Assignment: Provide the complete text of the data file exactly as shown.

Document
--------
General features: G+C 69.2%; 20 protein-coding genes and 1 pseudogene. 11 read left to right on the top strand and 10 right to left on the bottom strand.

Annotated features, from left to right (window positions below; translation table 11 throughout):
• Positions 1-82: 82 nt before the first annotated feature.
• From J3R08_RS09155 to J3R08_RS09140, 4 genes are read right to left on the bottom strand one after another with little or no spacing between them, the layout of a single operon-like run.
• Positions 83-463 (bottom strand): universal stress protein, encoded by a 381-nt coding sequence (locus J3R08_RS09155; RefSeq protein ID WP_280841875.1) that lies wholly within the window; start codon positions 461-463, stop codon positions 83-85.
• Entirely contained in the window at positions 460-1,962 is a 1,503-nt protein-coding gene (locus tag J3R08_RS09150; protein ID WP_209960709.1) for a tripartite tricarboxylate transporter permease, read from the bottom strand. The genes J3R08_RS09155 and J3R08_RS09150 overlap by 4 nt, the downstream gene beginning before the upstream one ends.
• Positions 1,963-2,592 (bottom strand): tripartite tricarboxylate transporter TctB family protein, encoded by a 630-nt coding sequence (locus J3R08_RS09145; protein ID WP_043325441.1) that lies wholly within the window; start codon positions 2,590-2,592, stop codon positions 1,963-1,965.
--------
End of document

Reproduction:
General features: G+C 69.2%; 20 protein-coding genes and 1 pseudogene. 11 read left to right on the top strand and 10 right to left on the bottom strand.

Annotated features, from left to right (window positions below; translation table 11 throughout):
• Positions 1-82: 82 nt before the first annotated feature.
• From J3R08_RS09155 to J3R08_RS09140, 4 genes are read right to left on the bottom strand one after another with little or no spacing between them, the layout of a single operon-like run.
• Positions 83-463 (bottom strand): universal stress protein, encoded by a 381-nt coding sequence (locus J3R08_RS09155; RefSeq protein ID WP_280841875.1) that lies wholly within the window; start codon positions 461-463, stop codon positions 83-85.
• Entirely contained in the window at positions 460-1,962 is a 1,503-nt protein-coding gene (locus tag J3R08_RS09150; protein ID WP_209960709.1) for a tripartite tricarboxylate transporter permease, read from the bottom strand. The genes J3R08_RS09155 and J3R08_RS09150 overlap by 4 nt, the downstream gene beginning before the upstream one ends.
• Positions 1,963-2,592 (bottom strand): tripartite tricarboxylate transporter TctB family protein, encoded by a 630-nt coding sequence (locus J3R08_RS09145; protein ID WP_043325441.1) that lies wholly within the window; start codon positions 2,590-2,592, stop codon positions 1,963-1,965.